I still have strong memories of the day when I realized how isolated I had become.
It was spring, and I decided to load all the kids up and take them to the park. As soon as we arrived, the kids were off to play. I found a bench to sit on and settled in to watch my kids and enjoy the sunshine.
As I looked around the park, I saw lots of other moms talking and laughing, and I felt a twinge of jealousy. My life was all about my kids, doctors’ appointments, therapies, hospital stays, and just trying to make it through each day. A wave of loneliness swept over me and tears began to roll down my checks. I wondered what had happened to all my friends and why I didn’t have someone to laugh with.
I began to mentally make a list of all my “supposed friends” who I didn’t see or hear from anymore. I thought of how they had all disappeared when my life became complicated. I began to get angry and allowed myself to have some awful thoughts.
A couple of days later one of my “friends” called. I was very rude and knew I had hurt her. But I didn’t care, because she was the one who dropped me when life had gotten hard.
Luckily, she confronted me and I let loose on her with all my feeling and hurts. She was quiet for a few minutes and then spoke the words that turned my world upside down. She informed me that she had tried to be there for me, but that I had pushed her and all our other friends away.
I began to think back to the days and weeks following the diagnosis.
Our family did, in fact, step back and hunker down. We had gone into survival mode. It was like our world stopped, and we had to learn how to relive in another world. Instead of reaching out for support and help, we shut down and shut everyone out. We alienated ourselves from our friends and extended family.
We had lost some friends who did not understand or were uncomfortable and did not know what to say. But we did have a few that were still trying to hang on. We had some amazing friends who listened and could hear that behind the “I am fine,” we were really drowning. They never gave up on us and stayed the course with us, waiting patiently.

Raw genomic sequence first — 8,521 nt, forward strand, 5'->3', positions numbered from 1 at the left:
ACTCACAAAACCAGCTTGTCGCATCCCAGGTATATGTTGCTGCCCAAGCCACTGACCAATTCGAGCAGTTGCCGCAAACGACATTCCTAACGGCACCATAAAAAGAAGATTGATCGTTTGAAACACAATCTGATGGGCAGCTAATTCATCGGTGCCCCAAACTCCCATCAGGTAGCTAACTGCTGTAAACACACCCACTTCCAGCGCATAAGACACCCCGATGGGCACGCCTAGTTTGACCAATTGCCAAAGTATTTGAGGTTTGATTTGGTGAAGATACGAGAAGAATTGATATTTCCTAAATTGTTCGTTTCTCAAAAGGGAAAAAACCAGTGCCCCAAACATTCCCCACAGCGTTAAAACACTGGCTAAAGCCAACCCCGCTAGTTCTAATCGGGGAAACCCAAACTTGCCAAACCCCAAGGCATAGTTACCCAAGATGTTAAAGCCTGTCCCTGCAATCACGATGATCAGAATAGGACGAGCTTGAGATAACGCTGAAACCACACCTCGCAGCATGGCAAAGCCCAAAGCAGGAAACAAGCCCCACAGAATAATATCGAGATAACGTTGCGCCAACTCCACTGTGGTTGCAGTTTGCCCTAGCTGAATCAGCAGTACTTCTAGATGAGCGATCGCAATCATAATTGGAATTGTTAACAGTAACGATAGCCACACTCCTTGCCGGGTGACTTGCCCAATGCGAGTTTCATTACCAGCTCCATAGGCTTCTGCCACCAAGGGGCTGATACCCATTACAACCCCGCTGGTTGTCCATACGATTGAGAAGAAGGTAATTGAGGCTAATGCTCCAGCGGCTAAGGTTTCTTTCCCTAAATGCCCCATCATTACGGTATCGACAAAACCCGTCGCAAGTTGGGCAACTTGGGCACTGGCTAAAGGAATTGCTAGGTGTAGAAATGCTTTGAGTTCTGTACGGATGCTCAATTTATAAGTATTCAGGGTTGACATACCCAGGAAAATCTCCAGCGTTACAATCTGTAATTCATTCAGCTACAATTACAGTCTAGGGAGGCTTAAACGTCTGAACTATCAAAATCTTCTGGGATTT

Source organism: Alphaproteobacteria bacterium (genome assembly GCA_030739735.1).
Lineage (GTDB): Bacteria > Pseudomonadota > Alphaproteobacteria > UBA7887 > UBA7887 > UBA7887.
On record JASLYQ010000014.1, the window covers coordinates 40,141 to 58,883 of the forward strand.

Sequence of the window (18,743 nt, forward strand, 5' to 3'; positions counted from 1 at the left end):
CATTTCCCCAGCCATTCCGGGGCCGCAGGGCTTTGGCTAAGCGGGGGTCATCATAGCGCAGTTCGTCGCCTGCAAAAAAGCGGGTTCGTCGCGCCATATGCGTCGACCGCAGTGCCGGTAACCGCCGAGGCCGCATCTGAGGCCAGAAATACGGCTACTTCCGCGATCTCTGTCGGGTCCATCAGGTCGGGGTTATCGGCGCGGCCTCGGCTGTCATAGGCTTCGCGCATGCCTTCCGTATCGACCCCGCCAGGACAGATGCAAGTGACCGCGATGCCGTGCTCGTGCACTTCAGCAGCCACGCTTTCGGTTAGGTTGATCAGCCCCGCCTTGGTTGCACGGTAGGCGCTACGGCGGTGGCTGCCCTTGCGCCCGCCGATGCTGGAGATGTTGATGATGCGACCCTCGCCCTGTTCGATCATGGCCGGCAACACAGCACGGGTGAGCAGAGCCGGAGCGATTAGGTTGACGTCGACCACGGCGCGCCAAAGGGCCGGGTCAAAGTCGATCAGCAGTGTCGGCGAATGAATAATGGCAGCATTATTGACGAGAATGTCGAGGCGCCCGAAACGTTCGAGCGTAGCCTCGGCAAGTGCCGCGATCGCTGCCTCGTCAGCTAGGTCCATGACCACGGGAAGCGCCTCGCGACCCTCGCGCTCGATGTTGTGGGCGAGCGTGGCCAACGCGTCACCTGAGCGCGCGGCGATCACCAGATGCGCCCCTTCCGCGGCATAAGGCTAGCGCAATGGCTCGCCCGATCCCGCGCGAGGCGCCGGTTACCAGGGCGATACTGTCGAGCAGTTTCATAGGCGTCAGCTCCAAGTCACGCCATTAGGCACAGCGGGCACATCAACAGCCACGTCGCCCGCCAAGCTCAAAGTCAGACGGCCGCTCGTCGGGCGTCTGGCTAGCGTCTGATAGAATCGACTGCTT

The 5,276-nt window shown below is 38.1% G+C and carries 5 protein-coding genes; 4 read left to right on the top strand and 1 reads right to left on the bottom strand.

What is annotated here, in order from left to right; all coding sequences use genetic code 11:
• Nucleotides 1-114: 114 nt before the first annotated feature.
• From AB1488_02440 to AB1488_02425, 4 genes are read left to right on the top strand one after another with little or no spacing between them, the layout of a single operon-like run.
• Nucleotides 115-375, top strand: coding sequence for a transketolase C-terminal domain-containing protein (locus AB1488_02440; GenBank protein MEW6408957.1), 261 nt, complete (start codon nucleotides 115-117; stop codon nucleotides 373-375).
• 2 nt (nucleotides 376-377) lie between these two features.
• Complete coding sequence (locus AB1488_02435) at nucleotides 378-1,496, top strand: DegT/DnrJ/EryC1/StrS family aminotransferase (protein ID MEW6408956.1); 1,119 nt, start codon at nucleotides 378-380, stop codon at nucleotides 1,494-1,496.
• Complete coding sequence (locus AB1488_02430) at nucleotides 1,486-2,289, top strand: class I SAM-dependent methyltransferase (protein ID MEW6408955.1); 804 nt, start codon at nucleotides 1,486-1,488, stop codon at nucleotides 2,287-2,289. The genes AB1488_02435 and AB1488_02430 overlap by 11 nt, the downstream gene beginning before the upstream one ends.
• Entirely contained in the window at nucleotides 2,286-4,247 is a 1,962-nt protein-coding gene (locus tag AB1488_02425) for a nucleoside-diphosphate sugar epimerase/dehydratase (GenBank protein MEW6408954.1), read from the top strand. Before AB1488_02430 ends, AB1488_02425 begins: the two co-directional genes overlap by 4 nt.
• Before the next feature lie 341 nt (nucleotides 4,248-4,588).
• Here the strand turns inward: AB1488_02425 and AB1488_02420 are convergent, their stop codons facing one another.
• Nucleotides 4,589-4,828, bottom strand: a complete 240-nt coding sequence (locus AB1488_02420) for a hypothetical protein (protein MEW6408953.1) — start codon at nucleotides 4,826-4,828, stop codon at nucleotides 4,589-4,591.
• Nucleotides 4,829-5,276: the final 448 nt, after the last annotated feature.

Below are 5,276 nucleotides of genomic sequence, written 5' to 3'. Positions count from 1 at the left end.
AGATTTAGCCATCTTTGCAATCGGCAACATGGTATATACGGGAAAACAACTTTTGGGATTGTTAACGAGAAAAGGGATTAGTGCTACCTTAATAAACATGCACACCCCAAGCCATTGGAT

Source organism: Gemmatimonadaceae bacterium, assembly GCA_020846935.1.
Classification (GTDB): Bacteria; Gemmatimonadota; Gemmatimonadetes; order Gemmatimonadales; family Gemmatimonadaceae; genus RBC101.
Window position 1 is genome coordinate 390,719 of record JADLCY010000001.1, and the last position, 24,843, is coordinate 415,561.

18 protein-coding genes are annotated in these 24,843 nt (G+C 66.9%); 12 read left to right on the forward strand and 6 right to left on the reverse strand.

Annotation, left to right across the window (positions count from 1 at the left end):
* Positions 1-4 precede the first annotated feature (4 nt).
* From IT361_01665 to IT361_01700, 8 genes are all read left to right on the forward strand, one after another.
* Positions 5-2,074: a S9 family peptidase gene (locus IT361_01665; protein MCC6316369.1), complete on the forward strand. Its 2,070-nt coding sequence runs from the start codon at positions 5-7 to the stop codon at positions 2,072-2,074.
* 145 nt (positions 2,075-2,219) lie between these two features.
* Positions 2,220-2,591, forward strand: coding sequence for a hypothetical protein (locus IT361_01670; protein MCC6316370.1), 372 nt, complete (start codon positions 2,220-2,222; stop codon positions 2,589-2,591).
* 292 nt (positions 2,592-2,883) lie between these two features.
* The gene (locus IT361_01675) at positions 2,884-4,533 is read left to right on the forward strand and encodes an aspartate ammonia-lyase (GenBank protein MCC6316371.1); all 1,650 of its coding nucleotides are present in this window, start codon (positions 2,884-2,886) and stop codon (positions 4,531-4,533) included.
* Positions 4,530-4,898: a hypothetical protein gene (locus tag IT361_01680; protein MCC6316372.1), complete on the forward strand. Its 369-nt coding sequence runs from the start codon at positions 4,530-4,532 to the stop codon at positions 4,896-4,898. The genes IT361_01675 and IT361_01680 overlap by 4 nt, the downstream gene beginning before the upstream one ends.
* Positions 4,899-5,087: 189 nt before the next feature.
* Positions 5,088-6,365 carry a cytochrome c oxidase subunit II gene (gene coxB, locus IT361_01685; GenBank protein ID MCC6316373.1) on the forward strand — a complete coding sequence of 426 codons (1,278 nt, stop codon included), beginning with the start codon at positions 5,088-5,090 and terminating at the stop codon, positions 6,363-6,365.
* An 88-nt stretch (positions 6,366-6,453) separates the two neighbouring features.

I am grateful for the true friends that never gave up on us. I learned that I want to be that kind of friend. I want to listen to the truth behind the words and the real emotions behind the fake smiles. I don’t want to give up on anyone when they need me the most. I want to be like my friend who patiently stood beside us even when I could not see her.
“Friends are those rare people who ask how we are and then wait to hear the answer.”
– Ed Cunningham
Find helpful information on adapting, grieving and accepting and connecting with other parents in the Family Support section of the website.
Emotional trauma. It's awful. It's painful. It's sad. It's a nightmare. I can handle physical disability. I understand that. But emotional disability? That's a whole other ballgame.
Categories: Family Support
I got to sit on a panel discussion for disability-related issues. In addition to another parent, there were three adults with a variety of disabilities who shared their experience on everything from doctors to their time in college.